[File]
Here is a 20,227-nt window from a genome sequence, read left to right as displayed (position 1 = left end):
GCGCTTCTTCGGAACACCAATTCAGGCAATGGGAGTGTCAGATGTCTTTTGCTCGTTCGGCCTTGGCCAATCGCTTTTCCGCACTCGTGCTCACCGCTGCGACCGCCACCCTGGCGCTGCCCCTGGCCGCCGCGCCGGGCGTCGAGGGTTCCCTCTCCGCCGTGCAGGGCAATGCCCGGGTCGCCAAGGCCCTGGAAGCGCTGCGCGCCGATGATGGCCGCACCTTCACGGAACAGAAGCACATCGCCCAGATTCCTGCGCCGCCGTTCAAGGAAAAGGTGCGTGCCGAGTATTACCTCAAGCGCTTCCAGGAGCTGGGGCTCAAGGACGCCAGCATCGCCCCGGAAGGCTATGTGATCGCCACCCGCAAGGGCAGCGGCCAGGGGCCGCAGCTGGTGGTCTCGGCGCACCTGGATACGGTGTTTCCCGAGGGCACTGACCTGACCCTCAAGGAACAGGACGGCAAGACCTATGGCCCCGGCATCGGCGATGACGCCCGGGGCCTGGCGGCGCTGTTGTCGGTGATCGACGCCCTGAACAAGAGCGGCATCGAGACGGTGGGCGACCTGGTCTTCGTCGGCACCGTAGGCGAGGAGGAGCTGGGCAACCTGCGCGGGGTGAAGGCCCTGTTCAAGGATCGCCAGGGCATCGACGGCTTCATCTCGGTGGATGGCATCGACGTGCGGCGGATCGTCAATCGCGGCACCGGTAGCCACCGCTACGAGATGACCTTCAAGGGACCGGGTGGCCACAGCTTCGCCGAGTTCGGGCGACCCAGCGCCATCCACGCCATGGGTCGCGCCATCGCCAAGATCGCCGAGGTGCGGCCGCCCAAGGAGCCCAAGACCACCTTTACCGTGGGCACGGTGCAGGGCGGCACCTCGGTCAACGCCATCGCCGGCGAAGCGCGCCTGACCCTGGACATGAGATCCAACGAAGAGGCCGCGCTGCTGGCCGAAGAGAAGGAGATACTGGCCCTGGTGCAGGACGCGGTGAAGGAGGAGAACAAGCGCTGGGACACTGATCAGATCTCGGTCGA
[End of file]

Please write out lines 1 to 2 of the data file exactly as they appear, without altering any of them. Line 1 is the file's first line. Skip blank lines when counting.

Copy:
Here is a 20,227-nt window from a genome sequence, read left to right as displayed (position 1 = left end):
GCGCTTCTTCGGAACACCAATTCAGGCAATGGGAGTGTCAGATGTCTTTTGCTCGTTCGGCCTTGGCCAATCGCTTTTCCGCACTCGTGCTCACCGCTGCGACCGCCACCCTGGCGCTGCCCCTGGCCGCCGCGCCGGGCGTCGAGGGTTCCCTCTCCGCCGTGCAGGGCAATGCCCGGGTCGCCAAGGCCCTGGAAGCGCTGCGCGCCGATGATGGCCGCACCTTCACGGAACAGAAGCACATCGCCCAGATTCCTGCGCCGCCGTTCAAGGAAAAGGTGCGTGCCGAGTATTACCTCAAGCGCTTCCAGGAGCTGGGGCTCAAGGACGCCAGCATCGCCCCGGAAGGCTATGTGATCGCCACCCGCAAGGGCAGCGGCCAGGGGCCGCAGCTGGTGGTCTCGGCGCACCTGGATACGGTGTTTCCCGAGGGCACTGACCTGACCCTCAAGGAACAGGACGGCAAGACCTATGGCCCCGGCATCGGCGATGACGCCCGGGGCCTGGCGGCGCTGTTGTCGGTGATCGACGCCCTGAACAAGAGCGGCATCGAGACGGTGGGCGACCTGGTCTTCGTCGGCACCGTAGGCGAGGAGGAGCTGGGCAACCTGCGCGGGGTGAAGGCCCTGTTCAAGGATCGCCAGGGCATCGACGGCTTCATCTCGGTGGATGGCATCGACGTGCGGCGGATCGTCAATCGCGGCACCGGTAGCCACCGCTACGAGATGACCTTCAAGGGACCGGGTGGCCACAGCTTCGCCGAGTTCGGGCGACCCAGCGCCATCCACGCCATGGGTCGCGCCATCGCCAAGATCGCCGAGGTGCGGCCGCCCAAGGAGCCCAAGACCACCTTTACCGTGGGCACGGTGCAGGGCGGCACCTCGGTCAACGCCATCGCCGGCGAAGCGCGCCTGACCCTGGACATGAGATCCAACGAAGAGGCCGCGCTGCTGGCCGAAGAGAAGGAGATACTGGCCCTGGTGCAGGACGCGGTGAAGGAGGAGAACAAGCGCTGGGACACTGATCAGATCTCGGTCGA